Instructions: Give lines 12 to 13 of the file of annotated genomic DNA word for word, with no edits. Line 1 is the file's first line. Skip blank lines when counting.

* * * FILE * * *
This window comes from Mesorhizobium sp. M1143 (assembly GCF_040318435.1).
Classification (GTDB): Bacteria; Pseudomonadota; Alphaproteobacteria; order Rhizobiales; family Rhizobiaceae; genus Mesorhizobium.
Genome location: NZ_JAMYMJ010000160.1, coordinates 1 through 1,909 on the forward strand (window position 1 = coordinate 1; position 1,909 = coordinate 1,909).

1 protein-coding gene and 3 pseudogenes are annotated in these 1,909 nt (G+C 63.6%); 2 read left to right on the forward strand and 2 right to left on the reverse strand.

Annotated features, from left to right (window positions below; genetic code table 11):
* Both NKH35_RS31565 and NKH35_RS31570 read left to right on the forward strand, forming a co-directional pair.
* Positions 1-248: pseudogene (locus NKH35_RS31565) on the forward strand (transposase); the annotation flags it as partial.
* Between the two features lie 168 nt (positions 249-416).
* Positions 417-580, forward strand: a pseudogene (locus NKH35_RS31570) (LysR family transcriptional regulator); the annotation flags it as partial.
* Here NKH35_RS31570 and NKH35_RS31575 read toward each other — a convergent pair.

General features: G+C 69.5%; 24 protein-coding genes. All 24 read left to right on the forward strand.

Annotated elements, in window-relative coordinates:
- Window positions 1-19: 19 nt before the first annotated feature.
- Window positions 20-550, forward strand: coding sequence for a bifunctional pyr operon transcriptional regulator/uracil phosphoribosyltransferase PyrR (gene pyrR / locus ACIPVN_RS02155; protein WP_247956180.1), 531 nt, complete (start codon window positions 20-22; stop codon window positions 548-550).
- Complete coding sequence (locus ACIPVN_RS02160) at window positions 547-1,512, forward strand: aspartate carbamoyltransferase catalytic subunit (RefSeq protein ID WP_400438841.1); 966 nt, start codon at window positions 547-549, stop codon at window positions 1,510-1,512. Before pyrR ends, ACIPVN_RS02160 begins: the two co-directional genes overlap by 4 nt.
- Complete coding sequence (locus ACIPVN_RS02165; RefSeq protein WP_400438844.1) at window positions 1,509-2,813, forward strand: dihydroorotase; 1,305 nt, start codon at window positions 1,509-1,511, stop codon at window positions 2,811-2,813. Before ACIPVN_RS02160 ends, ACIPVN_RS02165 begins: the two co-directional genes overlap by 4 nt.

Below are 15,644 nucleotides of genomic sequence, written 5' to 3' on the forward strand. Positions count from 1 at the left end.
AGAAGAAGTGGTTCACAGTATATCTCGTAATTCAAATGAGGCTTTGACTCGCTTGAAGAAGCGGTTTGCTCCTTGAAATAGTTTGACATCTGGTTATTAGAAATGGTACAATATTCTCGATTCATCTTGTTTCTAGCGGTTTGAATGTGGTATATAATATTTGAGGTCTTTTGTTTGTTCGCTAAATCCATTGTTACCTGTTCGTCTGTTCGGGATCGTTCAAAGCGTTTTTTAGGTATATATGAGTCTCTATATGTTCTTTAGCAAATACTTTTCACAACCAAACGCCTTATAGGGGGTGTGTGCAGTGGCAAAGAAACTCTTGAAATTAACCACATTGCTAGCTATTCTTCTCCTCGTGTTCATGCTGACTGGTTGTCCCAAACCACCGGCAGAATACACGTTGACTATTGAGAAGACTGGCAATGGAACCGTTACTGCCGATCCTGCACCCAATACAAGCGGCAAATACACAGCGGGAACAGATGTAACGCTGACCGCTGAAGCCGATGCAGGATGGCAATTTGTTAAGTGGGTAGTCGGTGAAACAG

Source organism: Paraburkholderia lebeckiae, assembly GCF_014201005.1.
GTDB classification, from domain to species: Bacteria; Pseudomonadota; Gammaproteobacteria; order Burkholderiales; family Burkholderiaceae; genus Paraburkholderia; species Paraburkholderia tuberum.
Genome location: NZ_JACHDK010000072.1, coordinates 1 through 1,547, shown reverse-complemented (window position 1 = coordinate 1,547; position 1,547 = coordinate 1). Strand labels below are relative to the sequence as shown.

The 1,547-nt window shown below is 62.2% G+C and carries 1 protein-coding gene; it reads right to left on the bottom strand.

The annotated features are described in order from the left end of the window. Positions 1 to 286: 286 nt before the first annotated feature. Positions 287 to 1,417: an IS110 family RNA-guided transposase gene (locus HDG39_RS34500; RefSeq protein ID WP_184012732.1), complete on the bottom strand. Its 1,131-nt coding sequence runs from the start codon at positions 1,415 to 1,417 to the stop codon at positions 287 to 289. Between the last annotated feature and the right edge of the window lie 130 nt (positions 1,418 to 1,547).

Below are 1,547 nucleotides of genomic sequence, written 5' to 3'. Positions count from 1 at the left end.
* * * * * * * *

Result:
Annotated elements, in window-relative coordinates:
- Window positions 1-19: 19 nt before the first annotated feature.